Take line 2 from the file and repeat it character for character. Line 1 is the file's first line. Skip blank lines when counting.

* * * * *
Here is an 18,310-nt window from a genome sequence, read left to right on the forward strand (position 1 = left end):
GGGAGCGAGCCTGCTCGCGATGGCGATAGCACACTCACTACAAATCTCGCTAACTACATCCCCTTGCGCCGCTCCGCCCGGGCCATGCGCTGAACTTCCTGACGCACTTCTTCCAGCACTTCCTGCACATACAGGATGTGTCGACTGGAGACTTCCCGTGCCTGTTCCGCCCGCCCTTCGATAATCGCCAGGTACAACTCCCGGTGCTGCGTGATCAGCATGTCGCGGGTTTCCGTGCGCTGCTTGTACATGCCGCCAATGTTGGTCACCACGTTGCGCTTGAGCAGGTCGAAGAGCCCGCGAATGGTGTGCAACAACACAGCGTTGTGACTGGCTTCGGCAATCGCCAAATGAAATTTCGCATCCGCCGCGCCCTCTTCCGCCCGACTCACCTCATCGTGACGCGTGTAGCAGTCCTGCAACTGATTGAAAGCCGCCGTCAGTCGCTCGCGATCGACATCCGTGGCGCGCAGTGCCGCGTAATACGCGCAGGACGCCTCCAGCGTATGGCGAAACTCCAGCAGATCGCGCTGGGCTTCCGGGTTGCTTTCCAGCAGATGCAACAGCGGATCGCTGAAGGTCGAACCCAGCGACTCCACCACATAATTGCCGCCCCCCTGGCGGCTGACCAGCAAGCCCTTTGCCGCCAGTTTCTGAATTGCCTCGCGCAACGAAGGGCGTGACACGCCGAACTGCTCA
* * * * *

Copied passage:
GGGAGCGAGCCTGCTCGCGATGGCGATAGCACACTCACTACAAATCTCGCTAACTACATCCCCTTGCGCCGCTCCGCCCGGGCCATGCGCTGAACTTCCTGACGCACTTCTTCCAGCACTTCCTGCACATACAGGATGTGTCGACTGGAGACTTCCCGTGCCTGTTCCGCCCGCCCTTCGATAATCGCCAGGTACAACTCCCGGTGCTGCGTGATCAGCATGTCGCGGGTTTCCGTGCGCTGCTTGTACATGCCGCCAATGTTGGTCACCACGTTGCGCTTGAGCAGGTCGAAGAGCCCGCGAATGGTGTGCAACAACACAGCGTTGTGACTGGCTTCGGCAATCGCCAAATGAAATTTCGCATCCGCCGCGCCCTCTTCCGCCCGACTCACCTCATCGTGACGCGTGTAGCAGTCCTGCAACTGATTGAAAGCCGCCGTCAGTCGCTCGCGATCGACATCCGTGGCGCGCAGTGCCGCGTAATACGCGCAGGACGCCTCCAGCGTATGGCGAAACTCCAGCAGATCGCGCTGGGCTTCCGGGTTGCTTTCCAGCAGATGCAACAGCGGATCGCTGAAGGTCGAACCCAGCGACTCCACCACATAATTGCCGCCCCCCTGGCGGCTGACCAGCAAGCCCTTTGCCGCCAGTTTCTGAATTGCCTCGCGCAACGAAGGGCGTGACACGCCGAACTGCTCA